Non-Tactical EDC — The Athabasca 24

For the urban prepper who doesn’t want a tactical pack, the Athabasca 24from Granite Gear is an amazing find. It’s a small pack built like a large one, so it will carry a heavy load comfortably, but it also has all the features of a technical hiker. The result is the ideal urban everyday carry pack. This pack will carry your 17-inch laptop and a travel coffee mug on the way to work, or a hydration bladder and ice axes for a quick climb in the afternoon. The hip belt pockets are even large enough to hold a small handgun, which allows much faster deployment than carrying it in the main compartment. I don’t think there is a better Urban EDC pack anywhere.

There has been a lot of interest in the tactical/non-tactical look I first discussed in this article about urban kits. Tactical packs come in colors that blend in with natural environments; black, earthy greens, tans, browns, and so on. But part of blending in is an awareness of the cultural environment. Many preppers use tactical packs for their… well, tactical advantages. They tend to come from military and/or hunting backgrounds, and the tactical look of a tactical backpack is a seamless fit with their culture. But everyone needs to prep, even if he or she doesn’t have the same affinity for tactical-looking packs, clothing, and other gear. If you’re looking for an everyday carry bag but are not a tactical pack kind of person, Granite Gear has you covered with the Athabasca.

I have been carrying the Maxpedition Falcon 2 for over three years now, and it has held up beautifully to heavy use (mental note: do a long-term review of this bag), but I’m switching for awhile to the Athabasca to give it a long-term test of its own.

Overview of the Athabasca 24

Granite Gear labels the Athabasca (named for the glacier in the Canadian Rockies) a “crossover” pack because it works both as an urban day pack and as a technical hiker. As a technical pack, it has features you don’t usually find on packs this small:

  • front and side compression straps.
  • wide padded removable hip belt
  • hip belt pockets
  • hip belt stabilizer straps
  • built-in rainfly
  • front and side mesh pockets
  • ice axe loops
  • hydration bladder/laptop compartment.
  • removable internal frame for load stability

GG athabasca

Athabasca back

Athabasca pouch

Athabasca rainfly

Athabasca strap pouch

It’s a small pack built like a big one. It has a wide hip belt and a flexible, removable internal frame to stabilize and transfer a large load to the hips, where it belongs. It is rated for a 30 lb load — that’s very unusual for a 24-liter pack. It is also fully featured as a technical pack, what with all the adjustments, attachment points, and high load capacity.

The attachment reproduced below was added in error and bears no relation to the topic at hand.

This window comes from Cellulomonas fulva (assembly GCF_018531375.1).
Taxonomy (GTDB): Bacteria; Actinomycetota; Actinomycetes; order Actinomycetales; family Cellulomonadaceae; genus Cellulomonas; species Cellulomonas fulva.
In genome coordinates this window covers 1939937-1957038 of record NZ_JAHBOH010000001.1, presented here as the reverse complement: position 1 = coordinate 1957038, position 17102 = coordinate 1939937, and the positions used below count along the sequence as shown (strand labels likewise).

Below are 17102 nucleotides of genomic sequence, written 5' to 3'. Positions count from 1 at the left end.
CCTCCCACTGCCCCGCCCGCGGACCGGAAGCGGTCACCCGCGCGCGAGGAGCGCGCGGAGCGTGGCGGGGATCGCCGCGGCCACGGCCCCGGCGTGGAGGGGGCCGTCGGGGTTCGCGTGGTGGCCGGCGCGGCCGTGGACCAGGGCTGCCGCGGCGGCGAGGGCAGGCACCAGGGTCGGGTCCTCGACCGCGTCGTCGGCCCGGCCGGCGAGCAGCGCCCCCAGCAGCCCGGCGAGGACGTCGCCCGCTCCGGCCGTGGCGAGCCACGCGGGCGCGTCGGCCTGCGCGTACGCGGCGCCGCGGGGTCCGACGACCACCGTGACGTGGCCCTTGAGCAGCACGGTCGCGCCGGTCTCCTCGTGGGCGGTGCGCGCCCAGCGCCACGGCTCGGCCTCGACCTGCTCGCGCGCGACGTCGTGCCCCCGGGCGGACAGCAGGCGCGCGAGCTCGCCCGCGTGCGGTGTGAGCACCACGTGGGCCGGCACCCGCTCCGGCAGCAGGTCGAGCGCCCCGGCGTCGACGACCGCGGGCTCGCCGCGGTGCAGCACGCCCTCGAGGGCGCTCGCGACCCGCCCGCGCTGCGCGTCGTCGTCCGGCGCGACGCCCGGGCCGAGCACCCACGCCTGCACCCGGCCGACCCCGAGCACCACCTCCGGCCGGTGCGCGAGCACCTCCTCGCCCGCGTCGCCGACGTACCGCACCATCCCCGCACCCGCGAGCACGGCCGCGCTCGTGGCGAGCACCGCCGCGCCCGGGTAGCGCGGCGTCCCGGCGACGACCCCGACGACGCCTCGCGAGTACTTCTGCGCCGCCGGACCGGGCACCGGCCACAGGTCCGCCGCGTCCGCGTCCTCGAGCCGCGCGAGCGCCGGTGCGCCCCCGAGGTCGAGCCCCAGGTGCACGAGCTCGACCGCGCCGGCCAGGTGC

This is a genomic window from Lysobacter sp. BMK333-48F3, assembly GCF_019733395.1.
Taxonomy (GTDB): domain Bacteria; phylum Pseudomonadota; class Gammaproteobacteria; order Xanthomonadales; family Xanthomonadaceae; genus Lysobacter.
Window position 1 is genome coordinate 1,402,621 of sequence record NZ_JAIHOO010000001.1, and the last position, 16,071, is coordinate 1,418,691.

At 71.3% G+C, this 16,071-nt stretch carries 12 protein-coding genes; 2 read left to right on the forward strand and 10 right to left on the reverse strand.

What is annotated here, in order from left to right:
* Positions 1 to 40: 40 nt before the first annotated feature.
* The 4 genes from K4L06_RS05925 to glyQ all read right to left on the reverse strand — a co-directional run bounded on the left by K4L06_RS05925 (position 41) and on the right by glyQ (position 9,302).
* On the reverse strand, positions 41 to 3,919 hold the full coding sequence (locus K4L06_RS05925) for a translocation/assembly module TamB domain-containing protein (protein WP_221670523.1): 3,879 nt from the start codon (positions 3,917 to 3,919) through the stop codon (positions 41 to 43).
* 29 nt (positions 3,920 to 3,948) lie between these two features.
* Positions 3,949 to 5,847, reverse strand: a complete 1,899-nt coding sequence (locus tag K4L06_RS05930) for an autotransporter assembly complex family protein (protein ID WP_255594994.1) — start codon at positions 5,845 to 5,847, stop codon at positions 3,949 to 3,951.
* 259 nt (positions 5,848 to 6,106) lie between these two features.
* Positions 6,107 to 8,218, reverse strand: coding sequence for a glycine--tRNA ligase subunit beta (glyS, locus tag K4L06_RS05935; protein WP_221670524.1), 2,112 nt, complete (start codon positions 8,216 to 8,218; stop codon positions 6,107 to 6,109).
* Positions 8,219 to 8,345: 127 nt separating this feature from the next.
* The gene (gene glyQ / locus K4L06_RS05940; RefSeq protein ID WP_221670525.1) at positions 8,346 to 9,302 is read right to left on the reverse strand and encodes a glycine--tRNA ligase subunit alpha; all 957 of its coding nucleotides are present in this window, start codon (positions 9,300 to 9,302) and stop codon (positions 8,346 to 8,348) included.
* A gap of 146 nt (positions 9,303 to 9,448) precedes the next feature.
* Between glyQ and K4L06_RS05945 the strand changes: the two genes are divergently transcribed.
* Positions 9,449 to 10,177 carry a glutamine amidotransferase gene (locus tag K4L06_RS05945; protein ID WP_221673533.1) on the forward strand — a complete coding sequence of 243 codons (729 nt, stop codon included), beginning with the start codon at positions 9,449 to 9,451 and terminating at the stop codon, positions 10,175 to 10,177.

This combination of features makes it perfect as an EDC pack that doesn’t look tactical. Everything you need in your EDC kit will probably fit in 10 liters of volume, but that’s where the compression straps come in. Cinch them down to keep the contents pressed against your back, then loosen them to expand the pack and add more stuff.

Your laptop fits into the hydration bladder pouch, which is raised three inches off the bottom of the pack to protect the laptop when you set the pack down.

Hip belt pouches hold snacks, multitool, lip balm, phone, and even a small handgun like the Sig Sauer P238 shown in the video.

The Athabasca Distinguished from Tactical Packs

Tactical packs have more pockets, compartments, and dividers; use heavier, more rugged materials; and have many more attachment points. For example, my Falcon 2 is covered front, top, and sides with MOLLE webbing.* Admittedly, this all adds up the weight, but since I’m nowhere near my comfort limit, it just doesn’t matter. I can attach stuff all over the pack, and I love that flexibility.

The many pockets, compartments, and organizers in a tactical pack are another advantage. They give you more options to organize and segregate gear.

Tactical packs often have hook-and-loop (“velcro”) fields in one or more pockets so you can attach modular accessories like a handgun holster. It’s better to retain your handgun in a holster than to let it slide around in a large compartment; you don’t want to be fishing for it if you need it in a hurry.

*I know, I know; it’s PALS webbing, and it’s a MOLLE load bearing system which uses PALS for its attachment points. I use the terms interchangeably — it’s incorrect, but I’ve given up trying to drop the habit.

There’s no question that tactical packs have certain advantages to offer, but if you don’t need those features and still need an everyday carry pack, I can’t recommend the Athabasca enough.


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